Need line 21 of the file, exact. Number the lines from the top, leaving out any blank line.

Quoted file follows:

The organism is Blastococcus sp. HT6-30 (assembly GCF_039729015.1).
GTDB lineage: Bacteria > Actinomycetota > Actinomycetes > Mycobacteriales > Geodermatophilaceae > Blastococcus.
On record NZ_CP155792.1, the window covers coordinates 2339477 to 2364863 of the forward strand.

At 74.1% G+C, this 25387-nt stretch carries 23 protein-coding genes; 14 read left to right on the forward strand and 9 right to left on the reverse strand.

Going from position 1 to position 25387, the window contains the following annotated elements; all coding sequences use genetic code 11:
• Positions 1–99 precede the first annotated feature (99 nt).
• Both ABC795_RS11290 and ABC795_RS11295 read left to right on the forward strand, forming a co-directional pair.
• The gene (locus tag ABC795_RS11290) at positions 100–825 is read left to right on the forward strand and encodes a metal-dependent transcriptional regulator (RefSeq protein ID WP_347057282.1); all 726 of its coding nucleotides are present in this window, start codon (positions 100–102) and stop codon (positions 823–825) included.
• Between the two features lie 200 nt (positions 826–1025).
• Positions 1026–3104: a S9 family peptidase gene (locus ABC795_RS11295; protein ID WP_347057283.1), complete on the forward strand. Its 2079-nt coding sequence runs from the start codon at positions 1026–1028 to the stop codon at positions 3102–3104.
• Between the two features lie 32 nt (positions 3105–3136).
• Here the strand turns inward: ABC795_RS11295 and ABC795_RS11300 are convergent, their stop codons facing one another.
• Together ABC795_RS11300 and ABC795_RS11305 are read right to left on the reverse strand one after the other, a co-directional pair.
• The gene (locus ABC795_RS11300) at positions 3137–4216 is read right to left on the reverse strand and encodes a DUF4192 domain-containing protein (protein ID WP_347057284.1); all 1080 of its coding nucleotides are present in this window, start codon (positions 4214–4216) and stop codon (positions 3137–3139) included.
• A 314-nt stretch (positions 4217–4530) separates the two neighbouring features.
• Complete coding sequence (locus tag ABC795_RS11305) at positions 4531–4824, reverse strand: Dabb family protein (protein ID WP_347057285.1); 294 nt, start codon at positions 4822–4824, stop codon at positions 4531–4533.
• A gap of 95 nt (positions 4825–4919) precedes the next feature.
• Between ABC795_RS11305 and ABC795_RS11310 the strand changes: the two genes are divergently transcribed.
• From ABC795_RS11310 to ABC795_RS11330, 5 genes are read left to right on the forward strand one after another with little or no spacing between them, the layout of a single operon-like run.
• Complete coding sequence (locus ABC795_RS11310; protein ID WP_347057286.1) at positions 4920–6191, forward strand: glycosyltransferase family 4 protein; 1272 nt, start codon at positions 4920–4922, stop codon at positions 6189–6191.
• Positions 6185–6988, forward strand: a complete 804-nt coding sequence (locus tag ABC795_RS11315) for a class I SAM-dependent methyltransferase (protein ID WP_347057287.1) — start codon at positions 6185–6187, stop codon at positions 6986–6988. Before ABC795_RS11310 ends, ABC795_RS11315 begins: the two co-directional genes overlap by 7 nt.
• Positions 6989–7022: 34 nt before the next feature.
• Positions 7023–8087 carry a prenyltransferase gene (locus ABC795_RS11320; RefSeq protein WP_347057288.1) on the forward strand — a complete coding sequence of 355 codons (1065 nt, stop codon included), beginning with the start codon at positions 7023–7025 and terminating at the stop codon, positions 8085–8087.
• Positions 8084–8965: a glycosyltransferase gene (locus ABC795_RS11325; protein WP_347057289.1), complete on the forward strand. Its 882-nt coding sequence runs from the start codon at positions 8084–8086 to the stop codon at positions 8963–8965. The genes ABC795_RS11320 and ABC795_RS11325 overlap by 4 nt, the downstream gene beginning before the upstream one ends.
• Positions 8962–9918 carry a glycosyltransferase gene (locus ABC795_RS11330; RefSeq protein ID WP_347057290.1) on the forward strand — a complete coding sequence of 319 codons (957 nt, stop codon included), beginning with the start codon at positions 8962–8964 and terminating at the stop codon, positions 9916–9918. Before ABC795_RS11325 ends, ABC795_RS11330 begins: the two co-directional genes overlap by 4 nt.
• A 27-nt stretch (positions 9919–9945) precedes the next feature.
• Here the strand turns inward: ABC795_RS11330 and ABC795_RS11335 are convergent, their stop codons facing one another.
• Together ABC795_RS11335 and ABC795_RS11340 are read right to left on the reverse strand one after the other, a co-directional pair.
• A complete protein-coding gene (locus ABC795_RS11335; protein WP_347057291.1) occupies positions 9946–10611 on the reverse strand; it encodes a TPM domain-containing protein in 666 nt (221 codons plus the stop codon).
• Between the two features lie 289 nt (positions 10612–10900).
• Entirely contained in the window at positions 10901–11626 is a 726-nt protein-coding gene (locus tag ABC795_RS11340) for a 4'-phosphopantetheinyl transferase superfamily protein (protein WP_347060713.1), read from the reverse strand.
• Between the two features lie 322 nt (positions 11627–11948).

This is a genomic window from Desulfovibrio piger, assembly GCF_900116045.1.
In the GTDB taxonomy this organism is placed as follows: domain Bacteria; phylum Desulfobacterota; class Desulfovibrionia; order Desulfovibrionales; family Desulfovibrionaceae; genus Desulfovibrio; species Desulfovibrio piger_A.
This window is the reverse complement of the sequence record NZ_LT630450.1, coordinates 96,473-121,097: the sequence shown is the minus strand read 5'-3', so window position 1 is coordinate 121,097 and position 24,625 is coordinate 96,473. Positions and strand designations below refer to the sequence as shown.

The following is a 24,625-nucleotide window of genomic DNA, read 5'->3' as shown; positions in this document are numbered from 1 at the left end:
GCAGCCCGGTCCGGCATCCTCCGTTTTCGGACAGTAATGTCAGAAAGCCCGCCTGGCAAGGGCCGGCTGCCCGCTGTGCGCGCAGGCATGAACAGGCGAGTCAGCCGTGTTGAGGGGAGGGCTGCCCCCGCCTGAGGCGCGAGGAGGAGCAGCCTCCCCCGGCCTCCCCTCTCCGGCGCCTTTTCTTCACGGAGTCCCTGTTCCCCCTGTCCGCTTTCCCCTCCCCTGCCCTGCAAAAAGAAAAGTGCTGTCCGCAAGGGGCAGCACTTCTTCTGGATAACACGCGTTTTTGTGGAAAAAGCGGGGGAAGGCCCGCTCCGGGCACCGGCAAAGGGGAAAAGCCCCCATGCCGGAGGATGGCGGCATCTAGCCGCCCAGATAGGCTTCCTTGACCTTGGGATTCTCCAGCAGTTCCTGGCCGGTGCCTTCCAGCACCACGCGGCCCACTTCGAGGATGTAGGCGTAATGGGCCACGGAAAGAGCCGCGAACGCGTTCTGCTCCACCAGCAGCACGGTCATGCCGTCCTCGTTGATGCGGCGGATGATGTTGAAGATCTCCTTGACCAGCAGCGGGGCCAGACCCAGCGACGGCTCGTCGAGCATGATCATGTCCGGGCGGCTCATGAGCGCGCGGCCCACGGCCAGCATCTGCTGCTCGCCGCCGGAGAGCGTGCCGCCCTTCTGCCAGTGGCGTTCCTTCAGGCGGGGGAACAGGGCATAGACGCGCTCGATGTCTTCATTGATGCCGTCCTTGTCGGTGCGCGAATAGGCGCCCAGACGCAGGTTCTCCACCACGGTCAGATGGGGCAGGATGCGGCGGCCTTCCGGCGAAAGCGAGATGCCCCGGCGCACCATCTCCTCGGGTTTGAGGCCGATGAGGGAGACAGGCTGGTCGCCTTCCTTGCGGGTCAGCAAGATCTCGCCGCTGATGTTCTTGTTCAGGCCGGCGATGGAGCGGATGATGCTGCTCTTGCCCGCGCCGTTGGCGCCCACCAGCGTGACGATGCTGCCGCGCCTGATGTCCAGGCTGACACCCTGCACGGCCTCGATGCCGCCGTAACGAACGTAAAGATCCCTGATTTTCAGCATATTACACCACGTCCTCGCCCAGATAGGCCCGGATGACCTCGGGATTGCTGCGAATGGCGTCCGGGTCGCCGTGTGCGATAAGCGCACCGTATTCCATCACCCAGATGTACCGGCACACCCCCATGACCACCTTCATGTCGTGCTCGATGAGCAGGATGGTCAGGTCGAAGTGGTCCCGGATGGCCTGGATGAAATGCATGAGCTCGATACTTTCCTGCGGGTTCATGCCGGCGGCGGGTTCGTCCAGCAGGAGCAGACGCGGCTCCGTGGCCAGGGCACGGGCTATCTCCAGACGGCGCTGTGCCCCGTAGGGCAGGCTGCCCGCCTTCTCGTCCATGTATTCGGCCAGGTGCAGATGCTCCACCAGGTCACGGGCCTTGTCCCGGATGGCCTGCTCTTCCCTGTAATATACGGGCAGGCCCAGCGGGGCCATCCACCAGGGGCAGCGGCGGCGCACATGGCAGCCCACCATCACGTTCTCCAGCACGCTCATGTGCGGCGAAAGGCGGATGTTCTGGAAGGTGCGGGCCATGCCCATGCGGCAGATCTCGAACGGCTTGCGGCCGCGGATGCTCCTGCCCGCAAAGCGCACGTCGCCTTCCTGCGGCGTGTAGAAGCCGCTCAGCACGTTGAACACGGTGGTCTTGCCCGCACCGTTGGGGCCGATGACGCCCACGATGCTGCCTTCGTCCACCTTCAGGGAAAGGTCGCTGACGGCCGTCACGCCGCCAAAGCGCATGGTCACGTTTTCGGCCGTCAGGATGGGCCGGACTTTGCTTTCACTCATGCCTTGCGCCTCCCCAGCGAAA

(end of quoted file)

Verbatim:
• Positions 6185–6988, forward strand: a complete 804-nt coding sequence (locus tag ABC795_RS11315) for a class I SAM-dependent methyltransferase (protein ID WP_347057287.1) — start codon at positions 6185–6187, stop codon at positions 6986–6988. Before ABC795_RS11310 ends, ABC795_RS11315 begins: the two co-directional genes overlap by 7 nt.